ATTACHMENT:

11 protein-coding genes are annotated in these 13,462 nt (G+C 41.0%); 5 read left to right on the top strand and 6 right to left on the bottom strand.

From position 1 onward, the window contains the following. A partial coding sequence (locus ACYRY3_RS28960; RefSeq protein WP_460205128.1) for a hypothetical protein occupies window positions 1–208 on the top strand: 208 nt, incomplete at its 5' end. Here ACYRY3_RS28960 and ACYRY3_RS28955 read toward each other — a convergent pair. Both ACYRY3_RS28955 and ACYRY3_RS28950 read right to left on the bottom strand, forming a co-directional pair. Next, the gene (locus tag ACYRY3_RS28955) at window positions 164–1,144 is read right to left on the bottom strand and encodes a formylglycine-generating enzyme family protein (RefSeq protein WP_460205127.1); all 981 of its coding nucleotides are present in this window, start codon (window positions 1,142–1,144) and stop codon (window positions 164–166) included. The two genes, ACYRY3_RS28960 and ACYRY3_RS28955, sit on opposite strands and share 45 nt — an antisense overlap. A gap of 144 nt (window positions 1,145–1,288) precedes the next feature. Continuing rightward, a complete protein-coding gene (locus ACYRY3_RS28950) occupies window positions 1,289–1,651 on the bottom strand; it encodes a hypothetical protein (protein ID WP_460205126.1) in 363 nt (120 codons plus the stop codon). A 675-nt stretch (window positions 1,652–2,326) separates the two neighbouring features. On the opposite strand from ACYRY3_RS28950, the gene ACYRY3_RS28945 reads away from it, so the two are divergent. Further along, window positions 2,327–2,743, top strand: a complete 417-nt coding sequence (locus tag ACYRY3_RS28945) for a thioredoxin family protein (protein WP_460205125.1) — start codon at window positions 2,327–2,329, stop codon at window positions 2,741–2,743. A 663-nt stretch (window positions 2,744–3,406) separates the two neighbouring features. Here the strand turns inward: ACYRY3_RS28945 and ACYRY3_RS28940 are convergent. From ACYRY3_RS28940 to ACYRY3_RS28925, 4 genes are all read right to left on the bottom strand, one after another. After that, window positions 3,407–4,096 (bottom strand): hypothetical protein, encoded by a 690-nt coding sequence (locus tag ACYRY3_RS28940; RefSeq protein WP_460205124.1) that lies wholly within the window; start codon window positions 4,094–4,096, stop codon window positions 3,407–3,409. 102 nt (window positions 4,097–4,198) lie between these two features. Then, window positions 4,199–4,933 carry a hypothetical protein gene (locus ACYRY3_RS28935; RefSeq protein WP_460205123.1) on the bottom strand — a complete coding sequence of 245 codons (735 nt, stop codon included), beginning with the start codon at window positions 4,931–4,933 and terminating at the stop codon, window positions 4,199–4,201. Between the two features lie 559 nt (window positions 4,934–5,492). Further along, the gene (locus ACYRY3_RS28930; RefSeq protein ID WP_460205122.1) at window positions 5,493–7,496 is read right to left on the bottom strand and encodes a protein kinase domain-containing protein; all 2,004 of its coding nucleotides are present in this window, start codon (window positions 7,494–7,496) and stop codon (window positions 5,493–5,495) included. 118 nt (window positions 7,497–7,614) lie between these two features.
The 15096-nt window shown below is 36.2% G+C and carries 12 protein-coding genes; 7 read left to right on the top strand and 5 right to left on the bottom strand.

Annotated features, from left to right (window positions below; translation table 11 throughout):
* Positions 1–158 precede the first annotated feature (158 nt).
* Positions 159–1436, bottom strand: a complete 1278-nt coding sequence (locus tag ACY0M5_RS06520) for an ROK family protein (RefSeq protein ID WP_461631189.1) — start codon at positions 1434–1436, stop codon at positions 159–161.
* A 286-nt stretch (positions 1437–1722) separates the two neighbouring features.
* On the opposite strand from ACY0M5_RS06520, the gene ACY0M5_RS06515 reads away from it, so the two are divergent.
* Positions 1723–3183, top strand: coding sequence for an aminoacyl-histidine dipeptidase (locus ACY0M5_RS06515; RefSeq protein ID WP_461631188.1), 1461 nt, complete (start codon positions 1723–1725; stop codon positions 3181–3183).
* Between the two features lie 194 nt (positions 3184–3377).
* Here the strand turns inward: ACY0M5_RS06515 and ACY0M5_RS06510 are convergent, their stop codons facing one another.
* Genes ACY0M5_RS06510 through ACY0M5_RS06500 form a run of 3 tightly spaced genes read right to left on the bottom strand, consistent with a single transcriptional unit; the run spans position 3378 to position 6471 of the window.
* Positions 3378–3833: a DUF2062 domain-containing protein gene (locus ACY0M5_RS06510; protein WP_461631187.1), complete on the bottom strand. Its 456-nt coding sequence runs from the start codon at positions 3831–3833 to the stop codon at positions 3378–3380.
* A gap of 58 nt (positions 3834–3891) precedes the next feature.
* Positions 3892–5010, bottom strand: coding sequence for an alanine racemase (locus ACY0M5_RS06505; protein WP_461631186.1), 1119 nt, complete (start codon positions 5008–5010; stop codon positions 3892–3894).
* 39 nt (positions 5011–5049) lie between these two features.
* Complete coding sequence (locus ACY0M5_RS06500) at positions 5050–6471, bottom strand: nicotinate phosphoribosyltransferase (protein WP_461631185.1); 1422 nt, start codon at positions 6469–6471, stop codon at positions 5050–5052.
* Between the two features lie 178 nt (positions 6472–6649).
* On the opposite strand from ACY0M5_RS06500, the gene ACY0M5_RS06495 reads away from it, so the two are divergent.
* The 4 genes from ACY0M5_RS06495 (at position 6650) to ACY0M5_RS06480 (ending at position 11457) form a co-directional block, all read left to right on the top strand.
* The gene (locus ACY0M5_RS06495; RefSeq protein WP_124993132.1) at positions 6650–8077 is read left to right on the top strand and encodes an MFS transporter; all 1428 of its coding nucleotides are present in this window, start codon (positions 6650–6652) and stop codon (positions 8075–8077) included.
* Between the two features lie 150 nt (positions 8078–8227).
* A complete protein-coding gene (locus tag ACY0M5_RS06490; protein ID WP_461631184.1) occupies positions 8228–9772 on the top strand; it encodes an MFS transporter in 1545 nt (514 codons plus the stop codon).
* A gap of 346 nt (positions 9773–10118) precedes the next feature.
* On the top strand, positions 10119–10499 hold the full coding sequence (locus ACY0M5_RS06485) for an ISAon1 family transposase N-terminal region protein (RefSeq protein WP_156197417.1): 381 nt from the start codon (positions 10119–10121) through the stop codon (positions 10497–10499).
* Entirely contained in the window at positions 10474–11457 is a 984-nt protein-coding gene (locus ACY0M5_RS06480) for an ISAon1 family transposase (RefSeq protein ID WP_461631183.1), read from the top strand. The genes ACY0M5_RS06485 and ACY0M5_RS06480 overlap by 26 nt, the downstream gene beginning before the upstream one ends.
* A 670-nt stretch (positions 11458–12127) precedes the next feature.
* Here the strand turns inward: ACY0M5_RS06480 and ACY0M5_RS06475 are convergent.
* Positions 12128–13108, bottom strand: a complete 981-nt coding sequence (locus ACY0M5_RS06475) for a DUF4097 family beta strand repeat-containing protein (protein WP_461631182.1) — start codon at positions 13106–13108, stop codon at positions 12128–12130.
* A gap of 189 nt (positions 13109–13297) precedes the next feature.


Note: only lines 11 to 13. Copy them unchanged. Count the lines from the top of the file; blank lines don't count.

* Here the strand turns inward: ACY0M5_RS06515 and ACY0M5_RS06510 are convergent, their stop codons facing one another.
* Genes ACY0M5_RS06510 through ACY0M5_RS06500 form a run of 3 tightly spaced genes read right to left on the bottom strand, consistent with a single transcriptional unit; the run spans position 3378 to position 6471 of the window.
* Positions 3378–3833: a DUF2062 domain-containing protein gene (locus ACY0M5_RS06510; protein WP_461631187.1), complete on the bottom strand. Its 456-nt coding sequence runs from the start codon at positions 3831–3833 to the stop codon at positions 3378–3380.